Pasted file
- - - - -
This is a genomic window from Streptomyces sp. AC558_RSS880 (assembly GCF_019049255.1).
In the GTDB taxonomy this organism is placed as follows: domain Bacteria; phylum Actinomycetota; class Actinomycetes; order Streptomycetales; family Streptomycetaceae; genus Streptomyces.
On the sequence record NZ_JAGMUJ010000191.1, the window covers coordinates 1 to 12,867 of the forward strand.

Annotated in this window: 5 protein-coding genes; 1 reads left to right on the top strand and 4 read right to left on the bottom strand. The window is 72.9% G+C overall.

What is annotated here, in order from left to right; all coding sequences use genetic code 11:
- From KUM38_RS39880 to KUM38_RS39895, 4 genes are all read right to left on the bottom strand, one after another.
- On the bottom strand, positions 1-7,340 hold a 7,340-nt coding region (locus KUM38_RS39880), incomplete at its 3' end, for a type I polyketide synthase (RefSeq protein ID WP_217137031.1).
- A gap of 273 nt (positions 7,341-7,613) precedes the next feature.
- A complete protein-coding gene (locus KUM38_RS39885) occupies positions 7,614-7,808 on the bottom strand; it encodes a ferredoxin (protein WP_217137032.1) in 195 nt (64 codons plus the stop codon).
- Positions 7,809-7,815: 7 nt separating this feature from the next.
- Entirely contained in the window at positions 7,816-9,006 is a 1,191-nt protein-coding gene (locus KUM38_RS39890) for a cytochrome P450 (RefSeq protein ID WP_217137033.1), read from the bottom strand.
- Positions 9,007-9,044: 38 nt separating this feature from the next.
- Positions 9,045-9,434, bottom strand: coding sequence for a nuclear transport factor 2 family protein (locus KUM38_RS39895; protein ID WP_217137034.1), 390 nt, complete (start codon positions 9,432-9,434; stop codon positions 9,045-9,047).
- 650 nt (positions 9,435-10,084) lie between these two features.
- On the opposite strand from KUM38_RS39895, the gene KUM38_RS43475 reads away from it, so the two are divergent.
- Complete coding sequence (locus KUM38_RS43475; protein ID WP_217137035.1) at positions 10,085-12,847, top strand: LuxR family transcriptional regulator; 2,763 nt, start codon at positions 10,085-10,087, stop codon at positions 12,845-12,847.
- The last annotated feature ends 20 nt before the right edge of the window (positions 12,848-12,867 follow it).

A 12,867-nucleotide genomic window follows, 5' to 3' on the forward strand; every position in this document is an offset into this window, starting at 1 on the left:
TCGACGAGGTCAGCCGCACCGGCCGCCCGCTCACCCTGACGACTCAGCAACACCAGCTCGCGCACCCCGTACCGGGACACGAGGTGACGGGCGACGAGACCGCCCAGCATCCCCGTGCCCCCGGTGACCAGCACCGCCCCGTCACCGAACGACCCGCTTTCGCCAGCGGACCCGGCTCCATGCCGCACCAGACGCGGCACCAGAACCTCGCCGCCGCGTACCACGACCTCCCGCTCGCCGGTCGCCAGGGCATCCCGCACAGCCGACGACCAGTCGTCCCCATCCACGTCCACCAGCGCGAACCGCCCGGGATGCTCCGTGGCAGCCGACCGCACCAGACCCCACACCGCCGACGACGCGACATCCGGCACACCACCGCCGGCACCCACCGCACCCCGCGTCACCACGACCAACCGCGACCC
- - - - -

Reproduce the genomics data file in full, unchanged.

This is a genomic window from Streptomyces sp. AC558_RSS880 (assembly GCF_019049255.1).
In the GTDB taxonomy this organism is placed as follows: domain Bacteria; phylum Actinomycetota; class Actinomycetes; order Streptomycetales; family Streptomycetaceae; genus Streptomyces.
On the sequence record NZ_JAGMUJ010000191.1, the window covers coordinates 1 to 12,867 of the forward strand.

Annotated in this window: 5 protein-coding genes; 1 reads left to right on the top strand and 4 read right to left on the bottom strand. The window is 72.9% G+C overall.

What is annotated here, in order from left to right; all coding sequences use genetic code 11:
- From KUM38_RS39880 to KUM38_RS39895, 4 genes are all read right to left on the bottom strand, one after another.
- On the bottom strand, positions 1-7,340 hold a 7,340-nt coding region (locus KUM38_RS39880), incomplete at its 3' end, for a type I polyketide synthase (RefSeq protein ID WP_217137031.1).
- A gap of 273 nt (positions 7,341-7,613) precedes the next feature.
- A complete protein-coding gene (locus KUM38_RS39885) occupies positions 7,614-7,808 on the bottom strand; it encodes a ferredoxin (protein WP_217137032.1) in 195 nt (64 codons plus the stop codon).
- Positions 7,809-7,815: 7 nt separating this feature from the next.
- Entirely contained in the window at positions 7,816-9,006 is a 1,191-nt protein-coding gene (locus KUM38_RS39890) for a cytochrome P450 (RefSeq protein ID WP_217137033.1), read from the bottom strand.
- Positions 9,007-9,044: 38 nt separating this feature from the next.
- Positions 9,045-9,434, bottom strand: coding sequence for a nuclear transport factor 2 family protein (locus KUM38_RS39895; protein ID WP_217137034.1), 390 nt, complete (start codon positions 9,432-9,434; stop codon positions 9,045-9,047).
- 650 nt (positions 9,435-10,084) lie between these two features.
- On the opposite strand from KUM38_RS39895, the gene KUM38_RS43475 reads away from it, so the two are divergent.
- Complete coding sequence (locus KUM38_RS43475; protein ID WP_217137035.1) at positions 10,085-12,847, top strand: LuxR family transcriptional regulator; 2,763 nt, start codon at positions 10,085-10,087, stop codon at positions 12,845-12,847.
- The last annotated feature ends 20 nt before the right edge of the window (positions 12,848-12,867 follow it).

A 12,867-nucleotide genomic window follows, 5' to 3' on the forward strand; every position in this document is an offset into this window, starting at 1 on the left:
TCGACGAGGTCAGCCGCACCGGCCGCCCGCTCACCCTGACGACTCAGCAACACCAGCTCGCGCACCCCGTACCGGGACACGAGGTGACGGGCGACGAGACCGCCCAGCATCCCCGTGCCCCCGGTGACCAGCACCGCCCCGTCACCGAACGACCCGCTTTCGCCAGCGGACCCGGCTCCATGCCGCACCAGACGCGGCACCAGAACCTCGCCGCCGCGTACCACGACCTCCCGCTCGCCGGTCGCCAGGGCATCCCGCACAGCCGACGACCAGTCGTCCCCATCCACGTCCACCAGCGCGAACCGCCCGGGATGCTCCGTGGCAGCCGACCGCACCAGACCCCACACCGCCGACGACGCGACATCCGGCACACCACCGCCGGCACCCACCGCACCCCGCGTCACCACGACCAACCGCGACCC